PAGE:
Ashton Kadjuk has parlayed his experience in drilling into a supervisory position at Agnico Eagle’s new Meliadine gold mine.
Kadjuk oversees a crew of 19 underground workers, who toil up to 325 metres below the surface. The mine tunnels deeper but there’s other supervisors responsible farther down, he noted.
He spends about half of his shift going from worksite to worksite within his zone to ensure duties are executed properly, safe practices are maintained and hazards are understood.
“I’ve got to make sure everything is up to standards and everything will be safe for the guys to work in,” he said.
Outside of that, he takes care of necessary paperwork and does a great deal of planning for his workers and for the 12-hour shift that follows.
Kadjuk previously worked for a year at Meliadine with a contractor, as a driller on an exploration project near Baker Lake, at another project near Yellowknife and spent a couple of years at the now defunct Snap Lake diamond mine in the NWT.
Agnico Eagle hired him close to a year ago. He said he took the supervisor’s job for “the challenge.”
“I’ve always been interested in mining so it was a good way to learn about it,” he said. “I just wanted to be an example for Inuit to work underground here.”
He’s seeing more and more familiar faces at Meliadine, he said.
“Since I started working here, I’ve seen a lot of Inuit coming into mining and underground. I know a few guys here that are from Arviat,” said Kadjuk.
He described his crew as “the best” and “the hardest-working people.”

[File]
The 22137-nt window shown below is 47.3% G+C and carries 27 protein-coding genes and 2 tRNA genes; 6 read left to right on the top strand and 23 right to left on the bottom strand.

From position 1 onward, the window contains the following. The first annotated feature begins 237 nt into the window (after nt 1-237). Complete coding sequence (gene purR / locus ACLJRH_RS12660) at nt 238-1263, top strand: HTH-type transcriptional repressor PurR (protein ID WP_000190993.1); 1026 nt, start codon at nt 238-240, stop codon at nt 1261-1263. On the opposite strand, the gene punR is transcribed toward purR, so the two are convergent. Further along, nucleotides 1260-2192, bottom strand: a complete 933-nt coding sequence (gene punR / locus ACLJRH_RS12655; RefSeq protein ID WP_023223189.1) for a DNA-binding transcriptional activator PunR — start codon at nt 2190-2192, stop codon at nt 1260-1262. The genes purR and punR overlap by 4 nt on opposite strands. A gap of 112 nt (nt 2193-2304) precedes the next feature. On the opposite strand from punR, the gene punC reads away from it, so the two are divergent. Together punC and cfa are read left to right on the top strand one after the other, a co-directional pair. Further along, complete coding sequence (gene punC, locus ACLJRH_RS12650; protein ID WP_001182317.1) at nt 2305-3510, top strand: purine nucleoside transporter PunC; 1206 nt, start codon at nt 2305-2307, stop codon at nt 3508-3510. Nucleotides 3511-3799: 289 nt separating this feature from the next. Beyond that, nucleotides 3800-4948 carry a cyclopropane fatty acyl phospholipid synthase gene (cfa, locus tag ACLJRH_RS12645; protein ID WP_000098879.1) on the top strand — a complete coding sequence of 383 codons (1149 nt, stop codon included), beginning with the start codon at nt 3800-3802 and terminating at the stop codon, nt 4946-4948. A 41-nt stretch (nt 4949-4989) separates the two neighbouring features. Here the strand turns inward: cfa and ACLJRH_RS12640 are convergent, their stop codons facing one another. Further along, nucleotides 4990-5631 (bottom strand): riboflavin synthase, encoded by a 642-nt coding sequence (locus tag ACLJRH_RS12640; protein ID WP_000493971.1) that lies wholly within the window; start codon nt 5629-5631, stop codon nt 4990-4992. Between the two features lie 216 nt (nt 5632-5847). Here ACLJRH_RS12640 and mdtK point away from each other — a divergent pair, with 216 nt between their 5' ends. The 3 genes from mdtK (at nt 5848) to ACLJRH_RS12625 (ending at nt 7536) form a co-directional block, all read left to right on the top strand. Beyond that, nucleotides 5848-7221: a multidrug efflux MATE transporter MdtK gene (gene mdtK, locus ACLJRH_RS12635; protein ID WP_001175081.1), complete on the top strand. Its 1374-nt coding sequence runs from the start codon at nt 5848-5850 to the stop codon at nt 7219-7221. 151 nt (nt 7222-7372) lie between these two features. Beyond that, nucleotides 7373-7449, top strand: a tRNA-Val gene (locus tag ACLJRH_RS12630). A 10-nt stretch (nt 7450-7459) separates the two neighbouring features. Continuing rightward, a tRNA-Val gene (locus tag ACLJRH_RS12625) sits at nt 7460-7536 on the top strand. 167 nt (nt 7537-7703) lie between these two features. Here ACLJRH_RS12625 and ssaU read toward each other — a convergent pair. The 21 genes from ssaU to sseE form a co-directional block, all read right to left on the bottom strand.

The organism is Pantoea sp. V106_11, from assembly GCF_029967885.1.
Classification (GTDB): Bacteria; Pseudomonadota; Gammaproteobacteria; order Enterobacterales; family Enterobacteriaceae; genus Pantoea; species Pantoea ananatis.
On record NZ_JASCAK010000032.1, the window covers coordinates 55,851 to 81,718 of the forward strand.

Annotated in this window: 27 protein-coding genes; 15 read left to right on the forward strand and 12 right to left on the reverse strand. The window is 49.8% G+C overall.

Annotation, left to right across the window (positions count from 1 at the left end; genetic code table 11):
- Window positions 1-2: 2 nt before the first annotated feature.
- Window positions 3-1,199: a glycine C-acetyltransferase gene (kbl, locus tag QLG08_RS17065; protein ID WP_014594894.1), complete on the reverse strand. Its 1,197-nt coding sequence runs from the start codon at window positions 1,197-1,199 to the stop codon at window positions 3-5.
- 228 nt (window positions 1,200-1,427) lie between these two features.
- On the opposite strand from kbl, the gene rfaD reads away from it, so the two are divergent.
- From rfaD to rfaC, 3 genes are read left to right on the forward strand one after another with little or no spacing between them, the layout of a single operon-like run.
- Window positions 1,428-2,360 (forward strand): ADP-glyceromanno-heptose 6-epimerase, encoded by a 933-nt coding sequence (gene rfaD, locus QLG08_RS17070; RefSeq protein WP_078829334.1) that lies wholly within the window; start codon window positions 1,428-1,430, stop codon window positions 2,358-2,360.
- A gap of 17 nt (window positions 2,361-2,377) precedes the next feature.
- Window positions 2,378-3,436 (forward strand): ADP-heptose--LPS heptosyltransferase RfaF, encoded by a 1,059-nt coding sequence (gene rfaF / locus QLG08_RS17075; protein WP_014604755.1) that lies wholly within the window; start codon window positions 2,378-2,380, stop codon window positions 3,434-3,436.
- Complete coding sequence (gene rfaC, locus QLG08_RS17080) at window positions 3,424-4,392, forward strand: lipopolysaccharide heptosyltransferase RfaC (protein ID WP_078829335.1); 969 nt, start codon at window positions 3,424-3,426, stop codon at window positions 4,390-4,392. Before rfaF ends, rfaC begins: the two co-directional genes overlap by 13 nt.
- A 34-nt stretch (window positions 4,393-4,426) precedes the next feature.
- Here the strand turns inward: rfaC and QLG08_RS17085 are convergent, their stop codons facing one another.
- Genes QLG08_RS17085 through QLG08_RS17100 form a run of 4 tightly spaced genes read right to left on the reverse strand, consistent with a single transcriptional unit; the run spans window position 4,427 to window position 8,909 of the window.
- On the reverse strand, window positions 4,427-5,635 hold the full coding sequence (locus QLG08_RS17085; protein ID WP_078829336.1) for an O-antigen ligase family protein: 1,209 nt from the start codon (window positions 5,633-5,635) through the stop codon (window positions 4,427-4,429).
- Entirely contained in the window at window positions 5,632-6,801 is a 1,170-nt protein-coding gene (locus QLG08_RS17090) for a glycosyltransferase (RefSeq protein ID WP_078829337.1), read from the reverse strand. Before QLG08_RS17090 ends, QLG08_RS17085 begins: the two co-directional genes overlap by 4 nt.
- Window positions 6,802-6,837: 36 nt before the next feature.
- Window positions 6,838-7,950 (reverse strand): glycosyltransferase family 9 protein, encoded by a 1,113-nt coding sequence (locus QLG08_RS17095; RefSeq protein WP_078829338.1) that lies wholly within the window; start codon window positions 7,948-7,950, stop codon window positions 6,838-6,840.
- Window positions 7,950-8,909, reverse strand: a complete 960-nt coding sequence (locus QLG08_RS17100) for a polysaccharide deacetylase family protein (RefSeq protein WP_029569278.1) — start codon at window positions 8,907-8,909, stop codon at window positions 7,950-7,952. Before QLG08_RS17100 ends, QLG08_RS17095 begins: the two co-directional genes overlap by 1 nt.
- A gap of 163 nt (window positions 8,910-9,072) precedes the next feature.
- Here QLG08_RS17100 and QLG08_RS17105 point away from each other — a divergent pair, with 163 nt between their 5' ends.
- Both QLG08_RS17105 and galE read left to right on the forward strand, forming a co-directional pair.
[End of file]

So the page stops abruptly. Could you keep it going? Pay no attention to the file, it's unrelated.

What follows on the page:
“That’s something very special to see,” he said, adding that there’s remarkable teamwork.
It’s not uncommon in workplaces for a new supervisor to discover that some longer-serving subordinate employees may not be immediately accepting of a new boss, especially one who’s younger.
“I gave them respect and they give me the respect back. That’s good on that part,” Kadjuk, 28, said of relations with the employees in his charge.
Although he’s already reached supervisory status, he aspires to eventually transition to other departments, such as construction and production, to gain a better understanding of the broader picture, he said.
Kadjuk graduated from high school in his hometown of Arviat and then went to Winnipeg to take a university-level computer science program. During a semester off, he returned to Arviat and registered for a diamond-drilling course, getting hired right after.
“That was my introduction to mining,” he said.
Having five years experience in the industry, Kadjuk said he’s used to the cycles of two weeks at site and two weeks at home.
“I get to spend two weeks with my family and go hunting. I have my two weeks free to do what I want,” he said, adding that he also enjoys playing guitar and travelling.
Leaving for work means boarding a plane in Arviat, landing in Rankin Inlet and then taking a 45-minute bus ride to Meliadine.
He said his family and friends have been encouraging of his career choices.
“There have been a lot of people asking me about mining and how they can get into mining,” he said. “My family, everybody’s proud of me for getting a job like this.”